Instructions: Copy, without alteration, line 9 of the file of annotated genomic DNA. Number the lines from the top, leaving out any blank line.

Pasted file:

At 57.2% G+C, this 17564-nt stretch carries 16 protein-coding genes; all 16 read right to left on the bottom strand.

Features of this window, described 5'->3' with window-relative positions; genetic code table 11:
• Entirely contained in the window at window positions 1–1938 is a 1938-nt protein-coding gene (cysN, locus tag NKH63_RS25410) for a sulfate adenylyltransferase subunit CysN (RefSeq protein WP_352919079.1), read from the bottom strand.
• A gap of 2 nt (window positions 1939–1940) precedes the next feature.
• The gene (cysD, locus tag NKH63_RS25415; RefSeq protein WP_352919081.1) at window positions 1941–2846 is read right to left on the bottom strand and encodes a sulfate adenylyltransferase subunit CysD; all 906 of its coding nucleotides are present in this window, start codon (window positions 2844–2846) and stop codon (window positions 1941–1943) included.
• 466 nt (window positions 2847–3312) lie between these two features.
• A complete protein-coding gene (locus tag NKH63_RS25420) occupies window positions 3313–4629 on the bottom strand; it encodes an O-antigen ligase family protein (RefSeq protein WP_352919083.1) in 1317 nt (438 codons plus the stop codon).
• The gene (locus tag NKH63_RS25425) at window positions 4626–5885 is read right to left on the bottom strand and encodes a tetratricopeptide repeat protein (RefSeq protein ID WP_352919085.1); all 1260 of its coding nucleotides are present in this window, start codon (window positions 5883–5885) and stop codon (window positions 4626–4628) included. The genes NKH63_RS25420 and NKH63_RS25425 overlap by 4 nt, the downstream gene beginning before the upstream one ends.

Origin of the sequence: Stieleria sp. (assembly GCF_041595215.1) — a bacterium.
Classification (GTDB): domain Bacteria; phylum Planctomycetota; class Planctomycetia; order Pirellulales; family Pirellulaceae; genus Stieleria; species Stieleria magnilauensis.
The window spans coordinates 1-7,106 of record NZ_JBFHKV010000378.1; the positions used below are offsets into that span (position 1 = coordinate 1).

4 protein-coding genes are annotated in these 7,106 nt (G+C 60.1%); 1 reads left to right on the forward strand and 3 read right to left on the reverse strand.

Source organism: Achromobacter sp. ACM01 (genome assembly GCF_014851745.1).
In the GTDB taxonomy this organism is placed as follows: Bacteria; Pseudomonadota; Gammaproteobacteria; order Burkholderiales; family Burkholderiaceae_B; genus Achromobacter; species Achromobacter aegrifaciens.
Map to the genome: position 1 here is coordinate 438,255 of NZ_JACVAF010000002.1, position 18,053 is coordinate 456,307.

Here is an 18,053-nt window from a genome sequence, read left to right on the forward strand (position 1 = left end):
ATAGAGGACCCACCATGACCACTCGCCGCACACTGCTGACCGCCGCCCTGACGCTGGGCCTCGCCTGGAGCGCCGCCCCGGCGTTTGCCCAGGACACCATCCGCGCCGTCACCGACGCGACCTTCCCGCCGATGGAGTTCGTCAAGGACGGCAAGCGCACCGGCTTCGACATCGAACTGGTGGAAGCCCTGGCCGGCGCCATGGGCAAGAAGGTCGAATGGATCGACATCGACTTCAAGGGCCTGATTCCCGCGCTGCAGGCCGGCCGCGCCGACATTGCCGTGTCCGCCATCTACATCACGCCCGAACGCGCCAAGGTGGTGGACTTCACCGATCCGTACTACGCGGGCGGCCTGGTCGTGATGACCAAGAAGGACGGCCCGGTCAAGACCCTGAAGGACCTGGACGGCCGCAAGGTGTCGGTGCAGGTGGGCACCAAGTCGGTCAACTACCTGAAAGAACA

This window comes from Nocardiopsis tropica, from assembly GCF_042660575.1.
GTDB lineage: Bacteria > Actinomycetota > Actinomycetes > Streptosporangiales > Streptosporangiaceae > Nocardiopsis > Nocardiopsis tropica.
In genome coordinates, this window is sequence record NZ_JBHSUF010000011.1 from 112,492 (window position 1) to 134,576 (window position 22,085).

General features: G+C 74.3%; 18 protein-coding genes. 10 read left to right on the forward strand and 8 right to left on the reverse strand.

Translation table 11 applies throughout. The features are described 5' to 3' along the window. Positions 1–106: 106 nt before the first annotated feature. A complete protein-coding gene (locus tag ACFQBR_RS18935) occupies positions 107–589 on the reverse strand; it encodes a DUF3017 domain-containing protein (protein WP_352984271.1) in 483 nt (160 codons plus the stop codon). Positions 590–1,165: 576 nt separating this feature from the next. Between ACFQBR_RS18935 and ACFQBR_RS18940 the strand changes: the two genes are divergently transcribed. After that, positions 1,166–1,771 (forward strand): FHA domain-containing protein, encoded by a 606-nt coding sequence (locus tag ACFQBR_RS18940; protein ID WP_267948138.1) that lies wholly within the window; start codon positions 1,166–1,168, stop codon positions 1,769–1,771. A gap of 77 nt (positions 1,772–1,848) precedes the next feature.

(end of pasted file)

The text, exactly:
Origin of the sequence: Stieleria sp. (assembly GCF_041595215.1) — a bacterium.